SDM helps managers to develop an effective conservation plan in a short period. Habitat modeling predicts the potential distribution of species, evaluates impacts of various ecological factors, anthropogenic impressions and biological risk factors. Conservation of black bear in terms of habitat management can be applied based on the identification of potential habitats. Lack of data on habitat suitability in AJ&K hinders conservation efforts, particularly for large carnivores. However; a recent trend in habitat SDM has been noted in AJ&K including climate-based modeling on the Asiatic black bear (Escobar et al., 2015; Kabir et al., 2017; Zahoor et al., 2021). Escobar et al. (2015) and Kabir et al. (2017) discussed habitat use of wolf (Canis lupus) and Asiatic black bear respectively, however, Escobar et al. (2015) and Zahoor et al. (2021) covered a small portion of the Asiatic black bear distribution range in AJ&K. To fulfill this knowledge gap, present study aimed to, (i) investigate the distribution extent of Asiatic black bear in AJ&K, (ii) Identify the impact of environmental and anthropogenic variables on the distribution range of black bear, (iii) recognize the suitable habitat of Asiatic black bear in the distribution range in AJ&K.

Materials and Methods

Study area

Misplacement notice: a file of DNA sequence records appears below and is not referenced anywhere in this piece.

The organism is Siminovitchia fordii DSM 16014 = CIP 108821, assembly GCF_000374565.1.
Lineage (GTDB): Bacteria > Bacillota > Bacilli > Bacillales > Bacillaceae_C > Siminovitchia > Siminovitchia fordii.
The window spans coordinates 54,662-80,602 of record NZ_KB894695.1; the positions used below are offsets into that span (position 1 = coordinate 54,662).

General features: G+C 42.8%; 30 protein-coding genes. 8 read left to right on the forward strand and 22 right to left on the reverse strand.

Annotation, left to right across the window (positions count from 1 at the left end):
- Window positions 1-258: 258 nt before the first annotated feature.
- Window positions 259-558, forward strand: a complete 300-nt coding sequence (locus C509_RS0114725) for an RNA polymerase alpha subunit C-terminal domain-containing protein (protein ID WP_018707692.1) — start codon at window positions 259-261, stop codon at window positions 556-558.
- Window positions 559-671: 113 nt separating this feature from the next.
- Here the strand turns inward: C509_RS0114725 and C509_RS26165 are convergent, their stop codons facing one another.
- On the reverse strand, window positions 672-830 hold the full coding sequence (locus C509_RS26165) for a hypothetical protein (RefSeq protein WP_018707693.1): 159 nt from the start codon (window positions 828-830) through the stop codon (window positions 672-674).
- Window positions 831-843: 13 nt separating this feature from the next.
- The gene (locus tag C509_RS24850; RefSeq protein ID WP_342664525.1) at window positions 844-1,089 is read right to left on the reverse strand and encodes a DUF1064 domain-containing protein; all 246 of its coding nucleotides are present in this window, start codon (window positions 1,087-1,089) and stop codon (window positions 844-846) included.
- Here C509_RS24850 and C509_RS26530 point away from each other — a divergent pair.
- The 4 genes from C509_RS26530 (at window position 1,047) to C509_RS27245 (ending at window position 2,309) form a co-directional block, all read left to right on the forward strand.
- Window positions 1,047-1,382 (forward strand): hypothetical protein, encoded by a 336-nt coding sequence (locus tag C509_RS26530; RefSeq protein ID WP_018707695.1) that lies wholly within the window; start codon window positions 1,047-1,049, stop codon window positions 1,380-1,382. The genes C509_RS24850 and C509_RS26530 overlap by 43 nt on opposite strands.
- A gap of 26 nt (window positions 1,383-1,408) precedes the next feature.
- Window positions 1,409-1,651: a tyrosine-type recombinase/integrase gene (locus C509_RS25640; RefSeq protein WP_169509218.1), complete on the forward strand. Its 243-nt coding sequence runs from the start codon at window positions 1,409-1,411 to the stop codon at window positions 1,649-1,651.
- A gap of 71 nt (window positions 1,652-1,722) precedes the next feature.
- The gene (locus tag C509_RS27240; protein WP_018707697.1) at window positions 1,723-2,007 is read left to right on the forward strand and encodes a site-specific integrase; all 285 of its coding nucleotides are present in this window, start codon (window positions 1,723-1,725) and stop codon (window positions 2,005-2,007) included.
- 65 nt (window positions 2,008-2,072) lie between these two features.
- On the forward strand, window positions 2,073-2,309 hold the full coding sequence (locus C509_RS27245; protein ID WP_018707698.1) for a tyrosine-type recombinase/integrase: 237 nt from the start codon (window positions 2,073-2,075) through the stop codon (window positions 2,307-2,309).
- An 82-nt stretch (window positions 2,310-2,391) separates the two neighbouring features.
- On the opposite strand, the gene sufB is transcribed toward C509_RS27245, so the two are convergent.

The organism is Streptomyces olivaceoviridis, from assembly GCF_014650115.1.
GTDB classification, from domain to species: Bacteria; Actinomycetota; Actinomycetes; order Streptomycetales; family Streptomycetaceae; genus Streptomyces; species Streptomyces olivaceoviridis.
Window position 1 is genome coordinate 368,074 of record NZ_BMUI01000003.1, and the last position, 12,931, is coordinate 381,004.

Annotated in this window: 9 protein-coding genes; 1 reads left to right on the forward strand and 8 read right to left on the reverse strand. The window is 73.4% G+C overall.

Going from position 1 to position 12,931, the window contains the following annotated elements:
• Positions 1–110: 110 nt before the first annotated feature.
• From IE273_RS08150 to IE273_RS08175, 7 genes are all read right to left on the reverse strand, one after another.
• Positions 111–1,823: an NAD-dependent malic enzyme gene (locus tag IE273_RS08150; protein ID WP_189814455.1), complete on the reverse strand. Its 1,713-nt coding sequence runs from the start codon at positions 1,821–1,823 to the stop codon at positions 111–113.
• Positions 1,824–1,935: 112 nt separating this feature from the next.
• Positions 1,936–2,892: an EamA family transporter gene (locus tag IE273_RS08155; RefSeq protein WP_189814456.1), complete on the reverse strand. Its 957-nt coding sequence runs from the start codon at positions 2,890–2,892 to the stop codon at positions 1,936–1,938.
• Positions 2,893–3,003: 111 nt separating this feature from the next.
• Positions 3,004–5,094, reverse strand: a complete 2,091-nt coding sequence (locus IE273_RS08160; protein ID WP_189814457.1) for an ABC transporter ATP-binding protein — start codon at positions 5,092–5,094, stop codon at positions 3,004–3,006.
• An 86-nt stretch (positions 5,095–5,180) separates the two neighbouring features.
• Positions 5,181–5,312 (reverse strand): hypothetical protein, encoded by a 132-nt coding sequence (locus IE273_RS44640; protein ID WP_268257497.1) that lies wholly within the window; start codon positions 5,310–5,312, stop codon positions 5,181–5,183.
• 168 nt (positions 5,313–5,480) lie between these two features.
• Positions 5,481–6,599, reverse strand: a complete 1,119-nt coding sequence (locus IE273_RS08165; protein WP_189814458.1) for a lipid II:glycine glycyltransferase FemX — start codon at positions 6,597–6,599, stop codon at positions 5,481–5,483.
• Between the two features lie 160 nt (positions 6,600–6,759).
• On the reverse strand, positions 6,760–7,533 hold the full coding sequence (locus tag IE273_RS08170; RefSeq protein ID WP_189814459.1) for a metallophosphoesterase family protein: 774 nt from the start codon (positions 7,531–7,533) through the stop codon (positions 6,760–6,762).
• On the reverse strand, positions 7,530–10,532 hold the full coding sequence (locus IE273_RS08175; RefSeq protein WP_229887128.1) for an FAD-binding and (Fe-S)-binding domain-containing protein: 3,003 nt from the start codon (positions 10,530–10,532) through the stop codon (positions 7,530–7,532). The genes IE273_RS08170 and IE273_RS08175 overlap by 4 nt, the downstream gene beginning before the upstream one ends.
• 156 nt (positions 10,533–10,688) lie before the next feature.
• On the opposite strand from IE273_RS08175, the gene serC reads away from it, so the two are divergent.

The study area consisted of the five northern districts of AJ&K located at 73.30° to 75.0° E and 33.10° to 35.10° N, covering an area of 8710 km2 at an elevation range of 564 m to 6326 m (Fig. 1A). This area is bordered by Gilgit Baltistan (GB) in the north, Punjab province in the south, Indian occupied Kashmir in the east, and Khyber Pakhtunkhwa (KP) in the west. Cumulatively this area has a population of 1.59 millin people. The average population density was recorded at 213 individuals/km2. This area consists of 56.3% of the total area of the state of AJ&K populating 39.5% of the total state inhabitants. Most of the population is found in small villages, towns, and settlements scattered in valleys, terraces, and mountains. Their settlement is based on the availability of water and agricultural land, thus population density varied accordingly (GoAJ&K, 2019). This area falls under western Himalayas having rich in biodiversity as compared to southern parts of the State. The study area was divided into 17 study localities based on their topography and natural barrier to black bear traversing (Fig. 1B). A great deal in elevation gradient (564 to 6326 m) provides a wide range of habitats such as moist warm temperate (Haveli) to cold dry temperate (Neelum valley, Machiara National Park), subalpine and alpine (uppermost reaches in Neelum valley and Leepa). Neelum valley’s northern portion such as Ghamot National Park and Shounthar valley consists of rocky steep slopes and glacial moraine. This variation in ecological zones supports a variety of common and threatened life including Catreus wallichii, Anthropoides virgo, Tragopan melanocephalus, Canis lupus, Panthera pardus, Panthera uncia, Eupetaurus cinereus, Ursus thibetanus, Ursus arctos, Martes foina, Ovis vignei, and Moschus cupreus (Ali et al., 2007, 2016; Qamar et al., 2012).